“What stops us from becoming a police state and just having the police stand on the corner down here and stop every person, ask them for identification, put it through, and, if a warrant comes up, searching them?” she asked in the oral arguments, according to The Times. Later, she expressed the same sentiment in her dissent.

This case allows the police to stop you on the street, demand your identification, and check it for outstanding traffic warrants — even if you are doing nothing wrong,” Sotomayor wrote in her dissent. “If the officer discovers a warrant for a fine you forgot to pay, courts will now excuse his illegal stop and will admit into evidence anything he happens to find by searching you after arresting you on the warrant.”

4. Kagan On Marriage Equality

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Justice Anthony Kennedy wrote the Obergefell v. Hodges decision that effectively legalized gay marriage across the country, with Kagan joining him. During oral arguments, though, she made her position very clear. She shot down an attempt by Justice Antonin Scalia to question whether instituting marriage equality would require clergy to perform gay marriages against their will, as The Washington Post reported.

She later made several points about the arguments surrounding the potential effects of marriage equality on children, even forcing the defense attorney say that the state couldn't institute a law barring marriage for couples who didn't plan on having children. She also noted, “[m]ore adopted children in more married homes seems like a good thing,” according to The Post.

5. Ginsburg On Marriage Equality

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Like Kagan, Ginsburg also joined in Kennedy's majority decision in Obergefell. And also like Kagan, her points during arguments played a significant role in producing the decision that the court ultimately came to, as The Guardian reported at the time.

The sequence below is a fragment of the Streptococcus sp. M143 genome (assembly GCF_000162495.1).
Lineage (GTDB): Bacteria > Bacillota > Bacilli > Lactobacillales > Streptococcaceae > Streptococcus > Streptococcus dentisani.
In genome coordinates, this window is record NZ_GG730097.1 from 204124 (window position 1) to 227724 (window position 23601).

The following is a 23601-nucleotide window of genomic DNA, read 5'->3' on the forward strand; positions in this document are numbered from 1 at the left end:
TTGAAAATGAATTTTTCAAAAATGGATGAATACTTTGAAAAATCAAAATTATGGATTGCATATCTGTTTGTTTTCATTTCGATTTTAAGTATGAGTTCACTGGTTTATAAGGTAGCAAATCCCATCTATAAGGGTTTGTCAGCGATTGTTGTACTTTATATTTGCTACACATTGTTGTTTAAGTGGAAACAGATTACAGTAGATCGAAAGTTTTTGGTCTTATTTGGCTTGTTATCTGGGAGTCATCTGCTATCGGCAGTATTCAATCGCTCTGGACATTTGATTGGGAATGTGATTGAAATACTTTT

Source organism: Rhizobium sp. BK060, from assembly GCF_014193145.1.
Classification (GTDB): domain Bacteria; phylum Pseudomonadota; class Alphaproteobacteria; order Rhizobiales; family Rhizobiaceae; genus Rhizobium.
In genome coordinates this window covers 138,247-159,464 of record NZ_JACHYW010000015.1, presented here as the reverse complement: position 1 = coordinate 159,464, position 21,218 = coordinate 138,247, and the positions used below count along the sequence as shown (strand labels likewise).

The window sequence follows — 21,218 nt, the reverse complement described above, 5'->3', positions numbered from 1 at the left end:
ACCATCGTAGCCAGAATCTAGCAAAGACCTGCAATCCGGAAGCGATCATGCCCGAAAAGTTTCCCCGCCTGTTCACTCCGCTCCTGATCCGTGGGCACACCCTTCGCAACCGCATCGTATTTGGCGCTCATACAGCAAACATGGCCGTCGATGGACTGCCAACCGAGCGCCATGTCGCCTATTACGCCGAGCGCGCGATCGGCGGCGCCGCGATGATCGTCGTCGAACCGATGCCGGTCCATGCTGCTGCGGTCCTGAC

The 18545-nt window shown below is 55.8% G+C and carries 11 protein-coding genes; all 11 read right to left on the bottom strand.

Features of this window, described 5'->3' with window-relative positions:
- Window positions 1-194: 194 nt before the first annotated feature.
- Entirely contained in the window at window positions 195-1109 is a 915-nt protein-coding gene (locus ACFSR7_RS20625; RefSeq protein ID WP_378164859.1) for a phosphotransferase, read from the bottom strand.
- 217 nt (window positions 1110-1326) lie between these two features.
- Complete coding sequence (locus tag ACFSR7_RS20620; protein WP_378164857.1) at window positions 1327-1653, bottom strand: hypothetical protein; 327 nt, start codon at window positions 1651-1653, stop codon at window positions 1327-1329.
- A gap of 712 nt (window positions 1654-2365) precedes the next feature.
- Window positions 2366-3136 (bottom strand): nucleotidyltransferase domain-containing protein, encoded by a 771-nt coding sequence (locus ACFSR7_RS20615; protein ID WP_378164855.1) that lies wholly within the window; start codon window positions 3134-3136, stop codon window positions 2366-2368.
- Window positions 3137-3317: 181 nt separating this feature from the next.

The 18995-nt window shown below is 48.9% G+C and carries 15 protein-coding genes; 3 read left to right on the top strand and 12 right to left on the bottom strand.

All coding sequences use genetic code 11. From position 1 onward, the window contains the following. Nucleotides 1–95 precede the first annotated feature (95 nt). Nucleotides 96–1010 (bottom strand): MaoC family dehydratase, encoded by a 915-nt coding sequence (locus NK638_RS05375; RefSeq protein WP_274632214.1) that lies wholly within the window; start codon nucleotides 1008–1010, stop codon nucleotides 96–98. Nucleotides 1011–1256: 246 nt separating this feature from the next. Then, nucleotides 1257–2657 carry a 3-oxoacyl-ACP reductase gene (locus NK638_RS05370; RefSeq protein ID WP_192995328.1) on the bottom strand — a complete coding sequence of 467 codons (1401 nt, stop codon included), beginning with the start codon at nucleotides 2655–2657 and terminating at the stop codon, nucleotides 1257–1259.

Marriage today is not what it was under the common law tradition, under the civil law tradition,” Ginsburg said after some of her fellow justices worried out loud that the court could be going too far in upending tradition, as The Guardian wrote.

“Marriage was a relationship of a dominant male to a subordinate female. That ended as a result of this court’s decision in 1982," she said. "Would that be a choice that state should [still] be allowed to have? To cling to marriage the way it once was?”

She also made the very important point that granting anyone access to the institution of marriage didn't make it any less powerful or attractive.

“All of the incentives, all of the benefits that marriage affords would still be available. So you’re not taking away anything from heterosexual couples," she said, per The Guardian. "They would have the very same incentive to marry, all the benefits that come with marriage that they do now.”

6. O'Connor On The Separation Of Church And State

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At numerous times in her career, O'Connor took a strong stance against what she saw as religion unlawfully creeping into public life, whether in the form of prayer in schools (Lee v. Weisman), the state endorsing a given religion (Lynch v. Donnelly), or displays of the Ten Commandments in state courthouses (McCreary County v. ACLU of Kentucky).